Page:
Taken together, the EUGMS supports (1) the set-up of a working group that would develop consensus international operational definitions and diagnostic criteria for assessing the risk of falling to be used in clinical practice as well as in research studies, (2) the 2010 American Geriatrics Society/British Geriatrics Society joint guideline urging practitioners to screen, at least annually, older patients for risk of falling [42], (3) that above evidence-based measures, especially evidence-based community exercise fall prevention programmes, should be widely available to prevent non-vertebral fractures in older people at low or moderate risk of falling [9], and (4) that people at high risk should be able to access individually tailored multifactorial measures based on a comprehensive geriatric assessment. EUGMS recommends continued and expanded provision of evidence-based fall prevention programmes such as those being promoted by ProFouND (www.profound.eu.org).

Primary and secondary prevention related to bone health

It is widely recognized that lifestyle measures (regular weight-bearing exercises, balanced diet, including calcium intake, avoiding smoking and excessive alcohol consumption) and measures aimed at reducing adverse effects on bone of drugs and diseases, including renal diseases, have to be recommended throughout life in everyone. They are beneficial in optimizing skeletal development [43, 44, 45, 46] and limiting bone loss during adulthood [47].

Whereas there are well-established definitions of osteoporosis [13, 14], there is much current debate on what is the target population that may potentially benefit from treatments acting on bone metabolism (TABM) [13, 14, 48, 49, 50, 51].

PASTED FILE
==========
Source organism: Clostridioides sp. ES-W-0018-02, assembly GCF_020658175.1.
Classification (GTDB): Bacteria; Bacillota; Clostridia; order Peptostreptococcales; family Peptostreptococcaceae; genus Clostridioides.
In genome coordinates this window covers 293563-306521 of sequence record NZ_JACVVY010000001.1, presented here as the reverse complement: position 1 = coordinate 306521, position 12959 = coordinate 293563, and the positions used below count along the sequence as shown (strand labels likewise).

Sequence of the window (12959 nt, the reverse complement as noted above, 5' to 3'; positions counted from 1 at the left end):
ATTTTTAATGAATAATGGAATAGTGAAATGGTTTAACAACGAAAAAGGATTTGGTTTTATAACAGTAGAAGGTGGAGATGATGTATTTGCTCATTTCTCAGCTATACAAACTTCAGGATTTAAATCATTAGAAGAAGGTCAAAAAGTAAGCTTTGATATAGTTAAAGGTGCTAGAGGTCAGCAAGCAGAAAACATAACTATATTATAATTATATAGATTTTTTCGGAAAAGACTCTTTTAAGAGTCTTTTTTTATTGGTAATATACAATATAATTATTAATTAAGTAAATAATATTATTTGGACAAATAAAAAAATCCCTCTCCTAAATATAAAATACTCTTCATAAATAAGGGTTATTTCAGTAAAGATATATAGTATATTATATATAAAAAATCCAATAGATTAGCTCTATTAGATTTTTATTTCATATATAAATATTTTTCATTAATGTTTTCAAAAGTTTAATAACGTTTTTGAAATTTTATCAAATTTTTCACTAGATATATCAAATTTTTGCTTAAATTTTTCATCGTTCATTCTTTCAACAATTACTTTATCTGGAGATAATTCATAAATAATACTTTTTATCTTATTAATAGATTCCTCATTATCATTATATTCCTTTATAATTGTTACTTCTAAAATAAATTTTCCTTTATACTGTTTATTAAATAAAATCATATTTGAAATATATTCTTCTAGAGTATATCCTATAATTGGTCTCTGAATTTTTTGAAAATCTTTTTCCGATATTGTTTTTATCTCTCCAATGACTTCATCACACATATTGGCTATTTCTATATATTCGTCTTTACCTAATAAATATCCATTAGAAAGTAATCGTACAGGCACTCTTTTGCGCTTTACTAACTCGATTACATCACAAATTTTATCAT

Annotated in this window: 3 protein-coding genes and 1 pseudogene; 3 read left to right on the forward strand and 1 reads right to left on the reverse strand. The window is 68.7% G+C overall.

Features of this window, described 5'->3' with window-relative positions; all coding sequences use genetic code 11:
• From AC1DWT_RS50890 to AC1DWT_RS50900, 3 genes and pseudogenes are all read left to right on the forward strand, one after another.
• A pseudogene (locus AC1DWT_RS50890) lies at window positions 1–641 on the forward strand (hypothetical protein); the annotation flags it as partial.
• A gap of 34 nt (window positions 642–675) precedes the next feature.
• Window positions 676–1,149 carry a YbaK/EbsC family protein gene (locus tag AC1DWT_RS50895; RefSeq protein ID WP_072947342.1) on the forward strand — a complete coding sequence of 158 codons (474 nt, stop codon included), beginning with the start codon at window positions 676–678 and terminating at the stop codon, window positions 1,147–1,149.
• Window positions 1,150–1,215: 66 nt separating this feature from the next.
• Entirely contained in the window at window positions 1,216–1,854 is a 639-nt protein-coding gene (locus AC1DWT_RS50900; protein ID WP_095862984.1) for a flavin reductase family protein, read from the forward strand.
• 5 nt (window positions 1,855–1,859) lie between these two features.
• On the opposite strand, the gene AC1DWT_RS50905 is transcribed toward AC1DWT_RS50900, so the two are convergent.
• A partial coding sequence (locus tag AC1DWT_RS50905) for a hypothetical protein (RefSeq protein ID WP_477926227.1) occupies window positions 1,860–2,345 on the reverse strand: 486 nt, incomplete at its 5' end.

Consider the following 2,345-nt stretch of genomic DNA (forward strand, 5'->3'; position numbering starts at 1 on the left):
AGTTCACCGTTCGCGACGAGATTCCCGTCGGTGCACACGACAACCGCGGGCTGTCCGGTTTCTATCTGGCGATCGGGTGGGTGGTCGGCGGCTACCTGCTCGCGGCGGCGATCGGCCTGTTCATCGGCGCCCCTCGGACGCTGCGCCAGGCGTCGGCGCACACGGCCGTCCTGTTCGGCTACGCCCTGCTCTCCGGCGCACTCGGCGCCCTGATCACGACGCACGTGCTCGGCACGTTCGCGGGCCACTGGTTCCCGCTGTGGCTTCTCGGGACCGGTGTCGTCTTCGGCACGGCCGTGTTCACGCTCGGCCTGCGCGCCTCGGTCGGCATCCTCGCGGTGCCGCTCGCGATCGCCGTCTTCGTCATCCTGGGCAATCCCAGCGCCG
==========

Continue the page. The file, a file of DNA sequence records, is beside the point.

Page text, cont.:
Osteoporosis is currently defined by bone densitometry (densitometry osteoporosis) when the bone mineral density (BMD) is 2.5 SD or more below that of the mean level for a young adult reference population (T score ≤−2.5 at the lumbar spine or the hip, or at the distal radius when the hip and lumbar spine cannot be measured or are unusable or uninterpretable) [52, 53, 54]. Aortic calcification and osteoarthrosis that increase progressively with age may be a source of accuracy error in the measurement of lumbar spine BMD in older people [55, 56]. However, for a given BMD, the risk of major fractures depends on other risk factors for bone fragility, of which age is the most important one, which are taken into account in different fracture prediction tools such as the most used FRAX® tool (www.shef.ac.uk.FRAX) or the Garvan Fracture Risk calculator (www.garvan.org.au/bone-fracture) or the Q-fracture Risk Calculator (www.qfracture.org). Fragility fracture risk should therefore take into account not only BMD but also other risk factors of bone fragility, by using fracture prediction tools, and falls risk [57]. Since falls and osteoporosis are independent risk factors of non-vertebral fractures, osteoporosis should be ascertained not only in patients with conditions known to induce bone fragility but also in patients at risk of falls and vice versa [58]. The prevalence of osteoporosis detected by DXA BMD measurement is high in fallers with sarcopenia, impaired mobility, and weight loss, which are risk factors for both falls and osteoporosis [58].